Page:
Yes, we have found that when a family begins to creatively explore the underlying teachings of multiple traditions, beauty emerges. One of the weekly rituals in our home, for example, is to re-enact the Maundy washing of the feet and then offer tzedakah (charity). When we wash one another’s feet, we talk about how Jesus taught the importance of caring for one another – and when we deposit quarters in the family tzedakah box which will later be used to buy food bank donations we extend that same care. In this way, when our son gets older and I teach him about the Buddhist bodhisattva vows or he discovers the Hindu seva (service) tradition or Islam’s pillar of zakat (charity), I trust that he will see these, too, as unique expressions of the universal truth of compassion. I trust that he won’t worry so much about which ways of understanding or practicing compassion are “right” or “best,” but rather he will be curious about the songs, stories, rituals and practices each religion uses to support awareness of the truths. My hope is that no matter what paths he chooses for his own spiritual journey, the universal teachings will rest in his bones and rush through his blood from his Jewish-Christian-Buddhist interspiritual childhood.
I want my son to be gifted an interspiritual lens because I believe it is a true lens. But I also hope he will cultivate this lens because it is what the world needs. These are challenging times. Distrust between people of different religions is running very high. I firmly believe that children who have grown up in a situation that supports them seeing how religious differences point to spiritual commonalities will be in a unique position to help our world toward healing. One foot-washing and tzedakah ritual at a time, one Easter/Passover season at a time, one child at a time, this world can be healed.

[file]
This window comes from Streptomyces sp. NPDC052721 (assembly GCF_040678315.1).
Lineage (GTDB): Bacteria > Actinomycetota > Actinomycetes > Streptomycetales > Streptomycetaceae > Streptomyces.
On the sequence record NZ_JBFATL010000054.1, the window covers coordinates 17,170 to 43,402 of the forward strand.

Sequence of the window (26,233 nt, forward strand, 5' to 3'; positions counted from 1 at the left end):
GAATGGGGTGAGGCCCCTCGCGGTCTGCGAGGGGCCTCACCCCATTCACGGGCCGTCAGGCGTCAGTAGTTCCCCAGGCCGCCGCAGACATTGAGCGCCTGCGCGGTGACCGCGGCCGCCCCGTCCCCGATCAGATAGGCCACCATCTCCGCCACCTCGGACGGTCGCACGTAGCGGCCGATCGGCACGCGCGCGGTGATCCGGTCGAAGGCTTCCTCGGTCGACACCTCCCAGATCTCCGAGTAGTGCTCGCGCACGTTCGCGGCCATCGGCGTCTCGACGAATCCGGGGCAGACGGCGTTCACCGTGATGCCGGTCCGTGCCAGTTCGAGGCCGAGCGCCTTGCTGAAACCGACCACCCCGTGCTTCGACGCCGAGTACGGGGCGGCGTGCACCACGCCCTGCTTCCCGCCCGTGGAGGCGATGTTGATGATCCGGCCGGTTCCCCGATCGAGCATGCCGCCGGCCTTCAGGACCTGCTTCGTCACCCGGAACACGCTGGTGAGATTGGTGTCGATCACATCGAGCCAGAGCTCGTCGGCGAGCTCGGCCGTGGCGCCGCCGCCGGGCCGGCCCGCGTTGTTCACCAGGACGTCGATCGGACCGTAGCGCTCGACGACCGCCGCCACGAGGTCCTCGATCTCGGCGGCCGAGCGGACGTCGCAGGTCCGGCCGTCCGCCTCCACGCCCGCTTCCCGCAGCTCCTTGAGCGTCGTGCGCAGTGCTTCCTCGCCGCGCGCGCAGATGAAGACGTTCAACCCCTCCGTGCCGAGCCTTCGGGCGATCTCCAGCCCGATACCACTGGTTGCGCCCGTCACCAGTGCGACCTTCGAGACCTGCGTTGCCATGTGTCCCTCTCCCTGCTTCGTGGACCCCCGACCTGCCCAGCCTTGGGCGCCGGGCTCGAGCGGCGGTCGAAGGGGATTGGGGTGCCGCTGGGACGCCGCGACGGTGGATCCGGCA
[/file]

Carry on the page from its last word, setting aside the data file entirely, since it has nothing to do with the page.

Ivan Kruh is a juvenile forensic psychologist in the Berkshires of Massachusetts.
The Woolf Institute in Cambridge, England, works on Jewish, Muslim, and Christian relations. They asked me to write on how interfaith families will choreograph Hanukkah and Christmas celebrations this year. In general, organizations in the UK are more open to discussing interfaith families as a part of interfaith relations than their US counterparts are. I am grateful whenever anyone acknowledges the role that interfaith families can play in interfaith peacemaking. Visit the Woolf Institute blog to see my new post there, or read it below…SKM
The solar Gregorian calendar determines the timing of Christian holidays, while both the sun and moon guide the Jewish calendar. As a result, each year interfaith families must choreograph the dance of Hanukkah and Christmas in a new way. In 2016, this dance will require some expert steps, since the first night of Hanukkah falls on Christmas Eve.